Other research in mice noted sucralose led to the development of symptoms associated with Crohn’s disease and liver inflammation. <7,8> However, these studies noted that the effects were dependent on the gut bacteria present on the mice, not the interactions with the rodents’ “sweet receptor.”

In particular, the study noting liver inflammation showed a change in the intestinal bacteria towards strains that were pro-inflammatory (i.e. “bad” bacteria) whereas the Crohn’s study noted an increase in oxidation generated by the gut bacteria.

While this might be fodder for the fearmongering folks in the media, there’s a couple things to remember about these studies:

  1. They’re conducted in rats. It’s nigh-impossible to extrapolate what would happen to humans. We barely have a grasp on our own metabolism, much less the intricacies of our gut bacteria. It might be that the gut bacteria themselves have sweet receptors and get a bit angry when they’re tricked by these “fake sugars.”
  2. The animals used in the studies consumed an extremely poor diet, and it’s simply not logical to assume that what occurs in their gut microbiome will carry over into a human gut, especially if one is consuming a diverse diet rich in micronutrients.

Is Sucralose Safe?

To date, science has not conclusively shown that sucralose presents any immediate danger or concern with consuming it on a regular basis. Additionally, it’s also be designated GRAS (generally recognized as safe) by the FDA.

There are some animal studies showing it can alter gut bacteria, but nothing conclusive has been proven one way or another in human trials. Also, while sucralose may have a very short-term effect on glucose and insulin secretions, the effects do not appear to be long-lasting, and there’s also no evidence that sucralose adversely impacts weight or hunger levels in humans.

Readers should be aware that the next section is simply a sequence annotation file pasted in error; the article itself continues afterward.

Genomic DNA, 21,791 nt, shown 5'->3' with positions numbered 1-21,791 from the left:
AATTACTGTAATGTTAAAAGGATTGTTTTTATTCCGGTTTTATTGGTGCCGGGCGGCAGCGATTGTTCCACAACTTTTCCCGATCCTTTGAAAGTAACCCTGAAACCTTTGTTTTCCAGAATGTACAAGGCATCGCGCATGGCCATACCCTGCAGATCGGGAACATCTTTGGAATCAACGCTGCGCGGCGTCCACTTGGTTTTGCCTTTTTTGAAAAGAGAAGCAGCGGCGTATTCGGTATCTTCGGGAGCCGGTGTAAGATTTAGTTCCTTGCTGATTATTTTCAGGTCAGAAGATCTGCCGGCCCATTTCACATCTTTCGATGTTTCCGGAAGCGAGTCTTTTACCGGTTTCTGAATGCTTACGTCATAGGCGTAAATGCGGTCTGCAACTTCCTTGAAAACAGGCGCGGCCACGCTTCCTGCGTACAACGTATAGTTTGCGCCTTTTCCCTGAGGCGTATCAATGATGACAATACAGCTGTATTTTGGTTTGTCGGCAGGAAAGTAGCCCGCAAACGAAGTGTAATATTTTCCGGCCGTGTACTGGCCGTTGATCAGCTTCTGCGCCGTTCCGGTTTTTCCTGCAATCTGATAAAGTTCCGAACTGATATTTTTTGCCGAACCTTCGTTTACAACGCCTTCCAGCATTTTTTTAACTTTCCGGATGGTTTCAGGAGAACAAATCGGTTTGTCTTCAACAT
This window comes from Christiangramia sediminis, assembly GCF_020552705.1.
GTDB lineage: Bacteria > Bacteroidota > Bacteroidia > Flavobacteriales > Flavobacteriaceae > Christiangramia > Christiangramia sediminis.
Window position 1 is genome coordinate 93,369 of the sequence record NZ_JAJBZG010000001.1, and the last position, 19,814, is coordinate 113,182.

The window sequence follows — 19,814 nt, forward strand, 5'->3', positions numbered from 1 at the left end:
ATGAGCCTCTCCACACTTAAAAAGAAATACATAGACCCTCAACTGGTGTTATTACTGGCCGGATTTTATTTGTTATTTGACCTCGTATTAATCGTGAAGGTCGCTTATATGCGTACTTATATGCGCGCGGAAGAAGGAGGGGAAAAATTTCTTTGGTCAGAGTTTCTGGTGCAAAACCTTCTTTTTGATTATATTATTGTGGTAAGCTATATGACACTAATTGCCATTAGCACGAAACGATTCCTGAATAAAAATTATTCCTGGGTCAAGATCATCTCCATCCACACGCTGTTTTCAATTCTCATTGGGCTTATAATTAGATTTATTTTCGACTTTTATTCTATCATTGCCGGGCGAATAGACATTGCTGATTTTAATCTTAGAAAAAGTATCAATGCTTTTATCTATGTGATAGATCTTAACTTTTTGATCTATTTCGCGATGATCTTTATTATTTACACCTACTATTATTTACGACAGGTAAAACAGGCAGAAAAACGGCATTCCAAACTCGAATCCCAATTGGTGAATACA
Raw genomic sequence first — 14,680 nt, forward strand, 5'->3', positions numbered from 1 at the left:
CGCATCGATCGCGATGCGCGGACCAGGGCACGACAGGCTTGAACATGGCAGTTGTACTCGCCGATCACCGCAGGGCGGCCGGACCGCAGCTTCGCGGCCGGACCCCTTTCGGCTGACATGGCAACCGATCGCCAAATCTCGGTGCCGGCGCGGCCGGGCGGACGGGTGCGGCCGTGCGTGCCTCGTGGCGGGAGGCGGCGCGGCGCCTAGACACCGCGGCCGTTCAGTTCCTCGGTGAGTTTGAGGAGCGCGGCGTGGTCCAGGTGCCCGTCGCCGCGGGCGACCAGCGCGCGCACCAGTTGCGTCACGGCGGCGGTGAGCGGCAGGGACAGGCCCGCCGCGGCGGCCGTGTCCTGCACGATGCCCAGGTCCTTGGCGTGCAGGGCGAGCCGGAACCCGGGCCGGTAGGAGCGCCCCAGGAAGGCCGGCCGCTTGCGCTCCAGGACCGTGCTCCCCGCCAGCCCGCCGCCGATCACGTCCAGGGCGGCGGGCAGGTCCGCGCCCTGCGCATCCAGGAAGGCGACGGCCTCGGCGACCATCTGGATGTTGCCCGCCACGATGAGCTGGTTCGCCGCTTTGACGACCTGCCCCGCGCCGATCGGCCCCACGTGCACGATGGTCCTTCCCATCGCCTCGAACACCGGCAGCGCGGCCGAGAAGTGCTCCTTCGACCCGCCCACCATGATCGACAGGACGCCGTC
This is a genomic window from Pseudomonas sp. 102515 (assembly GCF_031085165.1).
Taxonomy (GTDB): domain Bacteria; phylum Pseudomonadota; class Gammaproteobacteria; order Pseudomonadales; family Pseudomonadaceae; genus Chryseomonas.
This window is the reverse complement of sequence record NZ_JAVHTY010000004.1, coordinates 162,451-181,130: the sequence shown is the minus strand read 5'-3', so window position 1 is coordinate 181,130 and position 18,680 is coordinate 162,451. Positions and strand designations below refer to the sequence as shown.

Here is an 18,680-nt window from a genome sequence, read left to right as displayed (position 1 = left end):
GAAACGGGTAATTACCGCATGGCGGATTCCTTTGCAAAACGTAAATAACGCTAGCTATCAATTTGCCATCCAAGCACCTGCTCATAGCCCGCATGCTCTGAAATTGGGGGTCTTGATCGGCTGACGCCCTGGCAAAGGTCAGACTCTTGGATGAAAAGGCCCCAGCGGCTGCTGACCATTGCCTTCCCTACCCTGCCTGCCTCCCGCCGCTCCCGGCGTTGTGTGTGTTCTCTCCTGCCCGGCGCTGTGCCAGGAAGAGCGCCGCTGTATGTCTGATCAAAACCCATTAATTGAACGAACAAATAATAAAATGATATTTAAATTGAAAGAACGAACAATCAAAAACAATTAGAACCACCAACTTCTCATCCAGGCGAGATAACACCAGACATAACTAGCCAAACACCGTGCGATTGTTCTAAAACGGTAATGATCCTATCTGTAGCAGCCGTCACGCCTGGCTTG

Given the drove of consequences that come with excess sugar consumption, having an alternative that doesn’t provide a way to enjoy sweet food fare without having to worry about blowing your diet or messing with your insulin levels.

All things considered, sucralose is recognized as safe for consumption and when stacked up against the other sweetening options available seems to be a fairly safe bet. If you’re concerned about any GI issues from using sucralose, make sure to consume moderately and always maintain a micronutrient-dense diet full of whole foods.


  2. WIET, S. G. and BEYTS, P. K. (1992), Sensory Characteristics of Sucralose and other High Intensity Sweeteners. Journal of Food Science, 57: 1014-1019. doi:10.1111/j.1365-2621.1992.tb14345.x
  3. Horne J, Lawless HT, Speirs W, Sposato D. Bitter taste of saccharin and acesulfame-K. Chem Senses. 2002;27(1):31-38.